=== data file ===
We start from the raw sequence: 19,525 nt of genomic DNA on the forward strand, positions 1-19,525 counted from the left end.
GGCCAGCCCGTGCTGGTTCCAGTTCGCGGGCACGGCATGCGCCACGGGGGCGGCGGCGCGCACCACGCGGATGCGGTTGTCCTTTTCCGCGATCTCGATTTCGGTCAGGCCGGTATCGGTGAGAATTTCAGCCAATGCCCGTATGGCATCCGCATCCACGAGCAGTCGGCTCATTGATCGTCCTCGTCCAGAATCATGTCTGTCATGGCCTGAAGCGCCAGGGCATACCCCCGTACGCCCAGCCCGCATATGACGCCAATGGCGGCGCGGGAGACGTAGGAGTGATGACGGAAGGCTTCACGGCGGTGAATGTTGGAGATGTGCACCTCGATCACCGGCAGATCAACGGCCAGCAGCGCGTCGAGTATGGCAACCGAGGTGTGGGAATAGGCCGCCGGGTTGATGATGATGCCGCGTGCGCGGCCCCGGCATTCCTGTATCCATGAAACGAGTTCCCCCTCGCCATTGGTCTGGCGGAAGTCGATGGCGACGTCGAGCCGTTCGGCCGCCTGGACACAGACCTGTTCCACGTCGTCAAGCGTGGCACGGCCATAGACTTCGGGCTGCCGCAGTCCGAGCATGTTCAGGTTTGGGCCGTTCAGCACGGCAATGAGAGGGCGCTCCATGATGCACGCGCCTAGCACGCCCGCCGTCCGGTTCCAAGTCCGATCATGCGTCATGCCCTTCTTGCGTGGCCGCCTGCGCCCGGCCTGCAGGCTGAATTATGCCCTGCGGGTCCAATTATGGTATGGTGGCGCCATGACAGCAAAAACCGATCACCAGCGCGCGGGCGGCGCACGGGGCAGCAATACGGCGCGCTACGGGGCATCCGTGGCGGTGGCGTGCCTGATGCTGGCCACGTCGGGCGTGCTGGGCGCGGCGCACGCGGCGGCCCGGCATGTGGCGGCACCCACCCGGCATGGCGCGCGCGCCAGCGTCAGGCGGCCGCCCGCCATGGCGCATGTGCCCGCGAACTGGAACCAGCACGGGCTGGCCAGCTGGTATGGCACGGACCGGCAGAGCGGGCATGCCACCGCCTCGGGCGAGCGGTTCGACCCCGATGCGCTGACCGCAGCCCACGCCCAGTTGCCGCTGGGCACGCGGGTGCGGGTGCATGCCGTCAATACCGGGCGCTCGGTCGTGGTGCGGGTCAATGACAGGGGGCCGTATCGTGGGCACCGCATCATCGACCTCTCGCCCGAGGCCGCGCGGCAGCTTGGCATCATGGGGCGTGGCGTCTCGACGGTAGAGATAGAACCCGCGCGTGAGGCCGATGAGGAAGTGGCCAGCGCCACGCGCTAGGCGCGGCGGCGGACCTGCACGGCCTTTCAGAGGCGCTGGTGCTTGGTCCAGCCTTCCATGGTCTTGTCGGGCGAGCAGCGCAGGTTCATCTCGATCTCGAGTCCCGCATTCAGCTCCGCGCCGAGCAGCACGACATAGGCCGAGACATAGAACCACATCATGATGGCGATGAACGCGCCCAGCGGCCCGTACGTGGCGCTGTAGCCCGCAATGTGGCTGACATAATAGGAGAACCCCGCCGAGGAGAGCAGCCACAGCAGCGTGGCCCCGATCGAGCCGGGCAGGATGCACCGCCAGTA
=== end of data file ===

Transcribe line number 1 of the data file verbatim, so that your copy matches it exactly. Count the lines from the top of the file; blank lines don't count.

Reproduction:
We start from the raw sequence: 19,525 nt of genomic DNA on the forward strand, positions 1-19,525 counted from the left end.